Approach to a Design
When approaching a design project, several factors are of paramount importance. In my experience the most important factor is understanding what the customer wants. Many engineers approach a design thinking about what the customer needs. These may sound like similar philosophies, but they are very different.
I have seen many designs that were functional, technically correct, code compliant, even elegant and hated by the customer. Engineers are highly trained and experienced individuals that are often the expert in a particular field. They inherently know the best solution to a problem and that is what they deliver in a design package.
Knowing the best solution should only be the start of the design process. Engineers should always ask themselves three questions after the design solution is apparent. First, is my design something I can construct? Second, is my design user friendly? And last, can I maintain the equipment as designed?
Now you have a better understanding on where you want to go with your design, you need to take your design ideas to the customer. This is the most critical part of the design process.
Talk to the operators that will be using your design. Let them know what components you are planning to use. They may have operating experience you are not aware of that would impact the type of component or manufacturer selected for the project.
Talk to the maintenance personnel. Let them know you are concerned about issues they may have with the current design if the project is a retrofit project. Ask them about spare parts inventory. If possible try to incorporate parts they are currently stocking into your design.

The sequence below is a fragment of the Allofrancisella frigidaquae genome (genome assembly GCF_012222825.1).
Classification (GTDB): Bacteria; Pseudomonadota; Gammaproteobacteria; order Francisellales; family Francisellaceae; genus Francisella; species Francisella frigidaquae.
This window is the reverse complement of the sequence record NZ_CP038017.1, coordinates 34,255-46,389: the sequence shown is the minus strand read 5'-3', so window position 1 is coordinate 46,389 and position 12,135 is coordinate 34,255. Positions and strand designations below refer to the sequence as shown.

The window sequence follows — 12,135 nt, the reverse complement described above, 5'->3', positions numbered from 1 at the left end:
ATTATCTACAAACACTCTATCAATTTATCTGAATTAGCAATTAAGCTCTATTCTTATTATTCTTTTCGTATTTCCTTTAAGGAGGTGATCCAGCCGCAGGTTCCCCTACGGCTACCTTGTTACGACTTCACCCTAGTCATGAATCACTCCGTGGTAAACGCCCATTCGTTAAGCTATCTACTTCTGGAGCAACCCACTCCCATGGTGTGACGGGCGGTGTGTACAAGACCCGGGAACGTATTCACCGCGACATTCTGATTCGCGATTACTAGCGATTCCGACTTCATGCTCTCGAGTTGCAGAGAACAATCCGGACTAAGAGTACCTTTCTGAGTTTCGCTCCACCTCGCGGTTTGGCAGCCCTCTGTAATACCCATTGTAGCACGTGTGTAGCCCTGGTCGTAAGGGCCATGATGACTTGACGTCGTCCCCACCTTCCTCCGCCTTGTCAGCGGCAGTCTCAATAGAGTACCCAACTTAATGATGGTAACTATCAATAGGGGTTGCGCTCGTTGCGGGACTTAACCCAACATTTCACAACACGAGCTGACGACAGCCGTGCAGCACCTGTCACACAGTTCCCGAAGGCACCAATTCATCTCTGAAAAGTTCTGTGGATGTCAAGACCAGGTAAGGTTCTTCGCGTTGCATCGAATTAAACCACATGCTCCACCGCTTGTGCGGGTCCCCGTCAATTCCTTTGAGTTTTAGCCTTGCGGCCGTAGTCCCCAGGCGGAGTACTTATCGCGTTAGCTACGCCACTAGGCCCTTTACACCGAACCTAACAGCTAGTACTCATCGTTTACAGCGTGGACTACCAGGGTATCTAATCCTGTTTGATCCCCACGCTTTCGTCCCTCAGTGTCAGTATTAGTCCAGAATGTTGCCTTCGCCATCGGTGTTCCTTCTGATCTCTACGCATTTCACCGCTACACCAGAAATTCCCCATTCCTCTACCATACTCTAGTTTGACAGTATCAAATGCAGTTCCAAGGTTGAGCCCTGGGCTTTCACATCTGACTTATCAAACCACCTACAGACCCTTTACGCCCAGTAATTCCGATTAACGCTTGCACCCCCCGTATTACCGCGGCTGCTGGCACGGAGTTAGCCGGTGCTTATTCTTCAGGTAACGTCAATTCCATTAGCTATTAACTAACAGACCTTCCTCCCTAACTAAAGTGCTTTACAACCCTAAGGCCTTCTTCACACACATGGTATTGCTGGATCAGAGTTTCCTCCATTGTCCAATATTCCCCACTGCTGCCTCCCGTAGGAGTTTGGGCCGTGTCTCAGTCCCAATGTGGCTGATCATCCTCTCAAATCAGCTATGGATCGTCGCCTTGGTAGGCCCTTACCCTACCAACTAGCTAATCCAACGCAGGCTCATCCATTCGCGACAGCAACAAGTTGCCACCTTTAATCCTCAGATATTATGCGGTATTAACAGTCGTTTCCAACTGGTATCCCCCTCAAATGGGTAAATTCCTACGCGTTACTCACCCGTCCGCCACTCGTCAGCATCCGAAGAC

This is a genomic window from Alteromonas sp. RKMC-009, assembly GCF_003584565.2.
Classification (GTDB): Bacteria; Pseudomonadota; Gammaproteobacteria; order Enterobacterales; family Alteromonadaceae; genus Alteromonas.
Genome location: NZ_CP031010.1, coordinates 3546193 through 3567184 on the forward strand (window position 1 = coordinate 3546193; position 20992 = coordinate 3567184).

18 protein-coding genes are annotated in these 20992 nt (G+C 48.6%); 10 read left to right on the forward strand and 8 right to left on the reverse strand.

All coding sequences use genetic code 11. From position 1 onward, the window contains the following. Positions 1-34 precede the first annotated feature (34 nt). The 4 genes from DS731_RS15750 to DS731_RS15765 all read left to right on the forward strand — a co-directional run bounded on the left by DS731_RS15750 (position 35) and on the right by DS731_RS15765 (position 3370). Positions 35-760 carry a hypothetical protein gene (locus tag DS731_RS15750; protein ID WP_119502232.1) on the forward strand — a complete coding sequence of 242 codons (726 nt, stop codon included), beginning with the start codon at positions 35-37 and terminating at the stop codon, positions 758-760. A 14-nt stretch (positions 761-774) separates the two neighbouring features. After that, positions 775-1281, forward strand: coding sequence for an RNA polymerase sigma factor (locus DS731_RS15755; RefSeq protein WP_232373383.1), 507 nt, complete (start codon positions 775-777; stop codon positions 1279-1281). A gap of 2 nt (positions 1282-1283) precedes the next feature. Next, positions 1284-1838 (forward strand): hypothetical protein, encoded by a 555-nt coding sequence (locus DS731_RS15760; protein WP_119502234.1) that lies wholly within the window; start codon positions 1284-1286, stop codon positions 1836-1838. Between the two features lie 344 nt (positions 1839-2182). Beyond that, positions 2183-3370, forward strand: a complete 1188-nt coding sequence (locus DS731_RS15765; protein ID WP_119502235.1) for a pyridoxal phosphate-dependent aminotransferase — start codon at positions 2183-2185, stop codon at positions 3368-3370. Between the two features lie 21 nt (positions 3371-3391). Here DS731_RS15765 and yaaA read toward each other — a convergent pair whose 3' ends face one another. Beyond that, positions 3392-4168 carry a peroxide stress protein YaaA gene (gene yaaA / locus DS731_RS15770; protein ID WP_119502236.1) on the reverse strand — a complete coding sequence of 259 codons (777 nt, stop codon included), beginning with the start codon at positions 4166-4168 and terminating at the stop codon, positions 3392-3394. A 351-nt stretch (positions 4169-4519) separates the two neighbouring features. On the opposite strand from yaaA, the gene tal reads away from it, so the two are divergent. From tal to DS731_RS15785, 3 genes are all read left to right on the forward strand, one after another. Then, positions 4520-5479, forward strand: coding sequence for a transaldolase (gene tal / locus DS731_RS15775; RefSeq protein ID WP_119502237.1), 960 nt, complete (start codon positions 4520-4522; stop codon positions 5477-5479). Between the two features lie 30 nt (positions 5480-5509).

Talk to the client’s construction engineers or construction personnel about the proposed project. See if there are any constructability issues from past projects that could serve as “lessons learned” that should be incorporated into the design. See if there are any site conditions that were not apparent during site walk downs.
Talking with operations, maintenance and construction personnel will give them a sense of ownership in the design process and they will be your ally as the design progresses. In my experience these personnel are rarely spoken to and often find out what is being constructed after the construction is well under way.
Finally talk to the same people after the project is complete to determine if there were any issues with the design that could be improved upon. Tell them that you always want to improve on your designs.
By using the above approach to design, you will become the engineer that is in their corner and the chances for repeat business increases. You will also now have someone that will be a good source of information for future design projects or future site plans.